Al-Qaida in Iraq turned it into a cause celebre when it cited the women as the reason behind the Baghdad church siege. The group followed with more threats against Iraq’s Christian minority, generating such fear that most Christmas celebrations in the country were canceled.

Terrorism in Europe, What if they were Muslim?

The anarchists seem to be on a tear across Europe.

Terrorism is a serious issue in Europe, but contrary to popular misperception it isn’t the Mooslims you should be worried about:

‘Wave of terrorism’: Blasts hit Rome embassies

ROME — An Italian anarchist group claimed responsibility for parcel bombs on Thursday that wounded two people at the Swiss and Chilean embassies in Rome, a reminder of home-grown threats at a time of political instability in Europe.

A Swiss man was seriously wounded and was rushed to hospital. The employee at the Chilean embassy was less seriously hurt. A note was found stuck to his clothing, claiming responsibility for the attack on behalf of the FAI, or Informal Anarchist Federation.

“We have decided to make our voice heard with words and with facts, we will destroy the system of dominance, long live the FAI, long-live Anarchy,” said the note, written in Italian, which was released in the evening by the police.

Terrorists Not Muslim?…Then “Police Blotter Bob” Doesn’t Care

I am sure that “Police Blotter Scholar” Robert Spencer was salivating at the news: Parcel blasts occurred at two embassies in Rome. I’m sure he was quick to type up a long screed on his hate site about how Muslims are a threat, that Islam is all about “jihad” and violence, that all Muslims are radicals and if they are not, they are lying to you…etc, etc. I mean, what a perfect, mouthwatering scenario for Spencer: Muslim terrorists attack the capital of Catholic Christianity! Why, I bet his keyboard was soaked with his saliva!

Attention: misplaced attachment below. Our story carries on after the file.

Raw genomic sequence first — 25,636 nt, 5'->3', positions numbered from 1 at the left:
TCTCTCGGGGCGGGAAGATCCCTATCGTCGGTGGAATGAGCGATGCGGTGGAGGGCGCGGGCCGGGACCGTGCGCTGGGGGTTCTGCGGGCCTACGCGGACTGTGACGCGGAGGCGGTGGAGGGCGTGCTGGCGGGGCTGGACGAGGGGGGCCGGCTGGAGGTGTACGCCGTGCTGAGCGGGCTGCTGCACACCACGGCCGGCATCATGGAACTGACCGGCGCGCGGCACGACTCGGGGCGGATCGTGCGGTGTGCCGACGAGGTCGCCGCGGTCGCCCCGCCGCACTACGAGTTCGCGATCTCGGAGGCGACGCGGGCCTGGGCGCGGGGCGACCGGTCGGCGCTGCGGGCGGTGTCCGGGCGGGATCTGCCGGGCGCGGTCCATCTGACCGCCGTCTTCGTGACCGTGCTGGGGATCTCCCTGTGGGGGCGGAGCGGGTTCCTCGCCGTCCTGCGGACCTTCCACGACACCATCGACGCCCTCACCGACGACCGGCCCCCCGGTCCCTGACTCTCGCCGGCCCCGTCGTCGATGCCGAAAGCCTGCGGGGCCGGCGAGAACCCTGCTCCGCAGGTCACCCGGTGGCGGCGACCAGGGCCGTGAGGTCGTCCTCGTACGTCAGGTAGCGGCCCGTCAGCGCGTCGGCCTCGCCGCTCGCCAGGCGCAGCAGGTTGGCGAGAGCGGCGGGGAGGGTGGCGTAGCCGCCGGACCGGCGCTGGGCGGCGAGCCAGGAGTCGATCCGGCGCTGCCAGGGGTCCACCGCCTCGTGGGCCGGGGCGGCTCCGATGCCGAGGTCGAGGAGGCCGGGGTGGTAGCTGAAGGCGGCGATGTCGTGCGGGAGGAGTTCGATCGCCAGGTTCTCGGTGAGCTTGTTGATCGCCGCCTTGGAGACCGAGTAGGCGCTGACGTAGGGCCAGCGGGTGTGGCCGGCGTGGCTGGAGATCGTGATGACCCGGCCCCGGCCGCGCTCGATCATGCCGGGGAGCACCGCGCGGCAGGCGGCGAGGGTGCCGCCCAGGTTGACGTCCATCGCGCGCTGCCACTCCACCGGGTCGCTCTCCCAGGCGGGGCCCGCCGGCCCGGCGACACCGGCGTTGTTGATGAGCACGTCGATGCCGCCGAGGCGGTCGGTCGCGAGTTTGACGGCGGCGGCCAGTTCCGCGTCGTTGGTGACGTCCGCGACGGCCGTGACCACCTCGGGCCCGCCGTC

But, it must have all come to a screeching halt when it was learned that the terrorists behind the attacks were “Anarchists-insurrectionists”:

An Italian anarchist group said it was behind the attacks in a note found on the clothing of the injured Chilean.

The message, written on behalf of the Informal Anarchist Federation (FAI), said: “We have decided to make our voice heard with words and with facts, we will destroy the system of dominance, long live the FAI, long-live Anarchy.”